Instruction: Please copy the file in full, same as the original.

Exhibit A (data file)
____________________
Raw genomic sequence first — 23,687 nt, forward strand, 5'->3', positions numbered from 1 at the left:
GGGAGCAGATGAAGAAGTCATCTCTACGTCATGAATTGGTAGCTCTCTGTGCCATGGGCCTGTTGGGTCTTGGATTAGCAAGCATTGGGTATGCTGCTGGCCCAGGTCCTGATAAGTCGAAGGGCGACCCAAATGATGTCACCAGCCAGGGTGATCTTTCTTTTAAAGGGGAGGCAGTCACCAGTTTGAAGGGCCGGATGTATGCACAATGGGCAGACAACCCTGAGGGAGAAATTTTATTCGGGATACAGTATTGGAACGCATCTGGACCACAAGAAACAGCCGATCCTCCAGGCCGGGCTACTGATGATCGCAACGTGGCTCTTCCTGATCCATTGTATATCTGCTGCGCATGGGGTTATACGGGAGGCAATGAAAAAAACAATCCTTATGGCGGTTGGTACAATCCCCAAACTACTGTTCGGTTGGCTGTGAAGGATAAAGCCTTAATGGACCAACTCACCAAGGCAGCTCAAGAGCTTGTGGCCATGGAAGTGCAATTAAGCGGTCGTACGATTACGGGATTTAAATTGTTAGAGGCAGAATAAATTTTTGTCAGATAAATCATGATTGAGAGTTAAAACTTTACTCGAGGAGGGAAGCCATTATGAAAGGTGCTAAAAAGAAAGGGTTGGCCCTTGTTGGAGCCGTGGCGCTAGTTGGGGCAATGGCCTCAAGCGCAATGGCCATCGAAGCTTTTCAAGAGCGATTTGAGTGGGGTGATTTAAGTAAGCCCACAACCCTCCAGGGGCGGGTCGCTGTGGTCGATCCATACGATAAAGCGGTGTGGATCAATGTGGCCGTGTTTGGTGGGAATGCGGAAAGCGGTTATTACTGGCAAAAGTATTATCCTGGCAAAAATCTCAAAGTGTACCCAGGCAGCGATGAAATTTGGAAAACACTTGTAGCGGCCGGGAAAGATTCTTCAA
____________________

Raw genomic sequence first — 23,687 nt, forward strand, 5'->3', positions numbered from 1 at the left:
GGGAGCAGATGAAGAAGTCATCTCTACGTCATGAATTGGTAGCTCTCTGTGCCATGGGCCTGTTGGGTCTTGGATTAGCAAGCATTGGGTATGCTGCTGGCCCAGGTCCTGATAAGTCGAAGGGCGACCCAAATGATGTCACCAGCCAGGGTGATCTTTCTTTTAAAGGGGAGGCAGTCACCAGTTTGAAGGGCCGGATGTATGCACAATGGGCAGACAACCCTGAGGGAGAAATTTTATTCGGGATACAGTATTGGAACGCATCTGGACCACAAGAAACAGCCGATCCTCCAGGCCGGGCTACTGATGATCGCAACGTGGCTCTTCCTGATCCATTGTATATCTGCTGCGCATGGGGTTATACGGGAGGCAATGAAAAAAACAATCCTTATGGCGGTTGGTACAATCCCCAAACTACTGTTCGGTTGGCTGTGAAGGATAAAGCCTTAATGGACCAACTCACCAAGGCAGCTCAAGAGCTTGTGGCCATGGAAGTGCAATTAAGCGGTCGTACGATTACGGGATTTAAATTGTTAGAGGCAGAATAAATTTTTGTCAGATAAATCATGATTGAGAGTTAAAACTTTACTCGAGGAGGGAAGCCATTATGAAAGGTGCTAAAAAGAAAGGGTTGGCCCTTGTTGGAGCCGTGGCGCTAGTTGGGGCAATGGCCTCAAGCGCAATGGCCATCGAAGCTTTTCAAGAGCGATTTGAGTGGGGTGATTTAAGTAAGCCCACAACCCTCCAGGGGCGGGTCGCTGTGGTCGATCCATACGATAAAGCGGTGTGGATCAATGTGGCCGTGTTTGGTGGGAATGCGGAAAGCGGTTATTACTGGCAAAAGTATTATCCTGGCAAAAATCTCAAAGTGTACCCAGGCAGCGATGAAATTTGGAAAACACTTGTAGCGGCCGGGAAAGATTCTTCAA